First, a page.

It has certainly been a while since I have updated this blog. The last four months have been a bit of a whirlwind – which leads me to say thank you so much to all my terrific clients. You all have been great to work alongside as we strive together to make the technical arts better and better.
Easter seemed to come early this year. We had a great Easter at the Thompson household and at Deermeadows Baptist Church where I worked tech on Sunday morning.
Not every Easter service went as well…
Last Friday afternoon, I received a somewhat panicked call from an area church. It is smallish; probably seats about 250 max. Their Easter Musical Production was in jeopardy of becoming a disaster. Choir practices had gone well, and soloists knew their parts. But – at the Thursday night final rehearsal, what should have been a final run-through turned into a disaster. All the mics were producing feedback. No one could get a balanced sound. They could not even tell if the system problems were coming from the main speakers, monitor speakers or both!! Nothing seemed to work correctly.
It should have been pretty simple. The music was a CD accompaniment track. The choir loft can seat around 18-20. There were six wired handheld solo and worship team mics including one used by the narrator. No lapel mics, no wireless mics, no rental equipment added to the mix. The sound system in the building is fairly new with no “state of the art” gear, but all mid-quality name brand stuff like Yamaha, dbx, Mackie, Community and Sennheiser. So what could have gone so very wrong?!?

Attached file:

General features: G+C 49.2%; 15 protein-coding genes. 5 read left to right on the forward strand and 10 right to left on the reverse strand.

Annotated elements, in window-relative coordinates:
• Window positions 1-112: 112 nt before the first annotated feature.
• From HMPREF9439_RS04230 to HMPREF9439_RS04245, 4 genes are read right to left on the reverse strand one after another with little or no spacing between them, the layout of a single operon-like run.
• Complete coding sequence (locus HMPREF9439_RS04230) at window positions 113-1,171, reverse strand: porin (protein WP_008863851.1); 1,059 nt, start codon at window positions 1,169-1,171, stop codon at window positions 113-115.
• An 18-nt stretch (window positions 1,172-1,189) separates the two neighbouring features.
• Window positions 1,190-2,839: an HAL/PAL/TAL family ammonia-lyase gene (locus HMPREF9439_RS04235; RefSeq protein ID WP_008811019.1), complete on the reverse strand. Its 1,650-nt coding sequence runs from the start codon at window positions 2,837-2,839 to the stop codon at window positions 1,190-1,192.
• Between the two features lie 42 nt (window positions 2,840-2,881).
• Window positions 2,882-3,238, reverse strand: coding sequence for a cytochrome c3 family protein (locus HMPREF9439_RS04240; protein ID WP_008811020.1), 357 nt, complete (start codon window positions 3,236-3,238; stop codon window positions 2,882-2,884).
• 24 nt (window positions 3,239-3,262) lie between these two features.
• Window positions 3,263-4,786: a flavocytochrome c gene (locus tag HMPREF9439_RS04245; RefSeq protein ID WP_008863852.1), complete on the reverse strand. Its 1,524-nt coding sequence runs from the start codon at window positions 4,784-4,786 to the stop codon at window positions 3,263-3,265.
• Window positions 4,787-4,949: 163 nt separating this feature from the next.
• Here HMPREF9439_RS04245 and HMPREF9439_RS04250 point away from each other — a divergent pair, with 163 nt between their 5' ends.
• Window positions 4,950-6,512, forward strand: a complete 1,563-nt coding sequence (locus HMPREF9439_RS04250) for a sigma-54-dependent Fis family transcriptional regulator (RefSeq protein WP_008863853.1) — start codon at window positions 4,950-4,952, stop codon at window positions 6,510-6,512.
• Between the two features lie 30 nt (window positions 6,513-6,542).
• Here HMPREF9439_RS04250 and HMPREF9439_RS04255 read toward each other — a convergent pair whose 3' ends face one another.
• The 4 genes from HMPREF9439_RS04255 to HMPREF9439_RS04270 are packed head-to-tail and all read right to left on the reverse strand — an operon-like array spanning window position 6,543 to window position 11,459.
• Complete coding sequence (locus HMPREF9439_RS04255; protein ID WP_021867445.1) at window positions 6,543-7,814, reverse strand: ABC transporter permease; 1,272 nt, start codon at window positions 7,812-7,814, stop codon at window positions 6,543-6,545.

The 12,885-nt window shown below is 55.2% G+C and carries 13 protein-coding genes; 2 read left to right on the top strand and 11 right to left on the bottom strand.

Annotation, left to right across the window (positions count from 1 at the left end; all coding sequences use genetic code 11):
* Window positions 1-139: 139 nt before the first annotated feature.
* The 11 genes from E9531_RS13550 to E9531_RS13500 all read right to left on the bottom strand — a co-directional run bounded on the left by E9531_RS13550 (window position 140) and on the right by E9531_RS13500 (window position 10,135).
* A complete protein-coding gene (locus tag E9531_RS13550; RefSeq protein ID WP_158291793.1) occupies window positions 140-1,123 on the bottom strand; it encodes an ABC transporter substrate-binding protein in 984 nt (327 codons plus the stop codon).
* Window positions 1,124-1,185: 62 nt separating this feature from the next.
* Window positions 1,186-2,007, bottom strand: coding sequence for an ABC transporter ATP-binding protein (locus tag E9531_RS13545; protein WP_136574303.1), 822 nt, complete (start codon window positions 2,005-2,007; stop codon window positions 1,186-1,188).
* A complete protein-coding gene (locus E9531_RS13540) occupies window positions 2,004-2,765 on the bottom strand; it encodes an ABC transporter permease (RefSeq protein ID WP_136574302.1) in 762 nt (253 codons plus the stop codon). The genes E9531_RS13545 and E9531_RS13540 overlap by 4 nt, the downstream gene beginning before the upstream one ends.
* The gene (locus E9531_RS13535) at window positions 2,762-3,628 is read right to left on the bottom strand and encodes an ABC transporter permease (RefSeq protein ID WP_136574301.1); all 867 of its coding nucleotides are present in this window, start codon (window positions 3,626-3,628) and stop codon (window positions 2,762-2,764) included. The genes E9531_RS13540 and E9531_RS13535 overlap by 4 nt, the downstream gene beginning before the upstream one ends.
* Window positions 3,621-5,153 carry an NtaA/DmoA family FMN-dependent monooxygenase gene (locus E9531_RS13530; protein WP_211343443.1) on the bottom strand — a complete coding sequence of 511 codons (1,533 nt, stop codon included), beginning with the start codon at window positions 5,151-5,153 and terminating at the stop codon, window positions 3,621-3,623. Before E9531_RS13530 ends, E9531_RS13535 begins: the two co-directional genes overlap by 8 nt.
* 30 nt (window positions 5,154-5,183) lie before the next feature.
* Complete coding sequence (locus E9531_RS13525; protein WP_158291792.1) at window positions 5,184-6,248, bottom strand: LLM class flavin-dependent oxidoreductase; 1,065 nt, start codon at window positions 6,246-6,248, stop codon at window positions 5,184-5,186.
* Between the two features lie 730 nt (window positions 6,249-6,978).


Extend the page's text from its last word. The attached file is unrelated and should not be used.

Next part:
I met the choir director and a couple of the sound system operators on Saturday morning to see what we could figure out.
In just a few minutes, we were able to ID some poor mixing practices that had been going on for some time. In a typical service, where there may be only a piano and guitar in the system with a few vocal mics, these bad habits did not create any real problems. The sound no doubt suffered, but since there was no feedback or other noises and “everyone can hear”, everything seemed fine. When the system was “pushed” for Easter and there were nine open mics at one time…well, the dam burst.
In less than two hours we had tweaked gain structure, re-adjusted some channel EQ, reset monitor mixes and levels to a point where the sound was full and natural, and had every mic working properly and well balanced. The final judgment on those changes came this morning in the form of an email from the choir director which said in part; “Thank you for all your help with our sound. The program went off without a hitch. The sound was tremendous!”
The email continued, “What I’d like, and the guys have asked, is for you to come out and do a 2-3 hour class.” That is the best thing they can do to improve their sound system. It will be an invaluable upgrade for them!
The moral of this little tale is not that you should call Vector to fix your system (although that IS perfectly acceptable as well!), but rather that ANY system is only “good” when it is properly setup and operators are properly trained to use the equipment. The best sound system can be wrecked by poor operation and even very modest systems can ”sound like a million bucks” with a little finesse.
Learn to use what you have and be sure all your operators are well trained and up to date. The time to discover you need some technical help or training is NOT the week of a big production. It is right now – the week after Easter. So do a quick review today and be sure you are ready for your NEXT big event.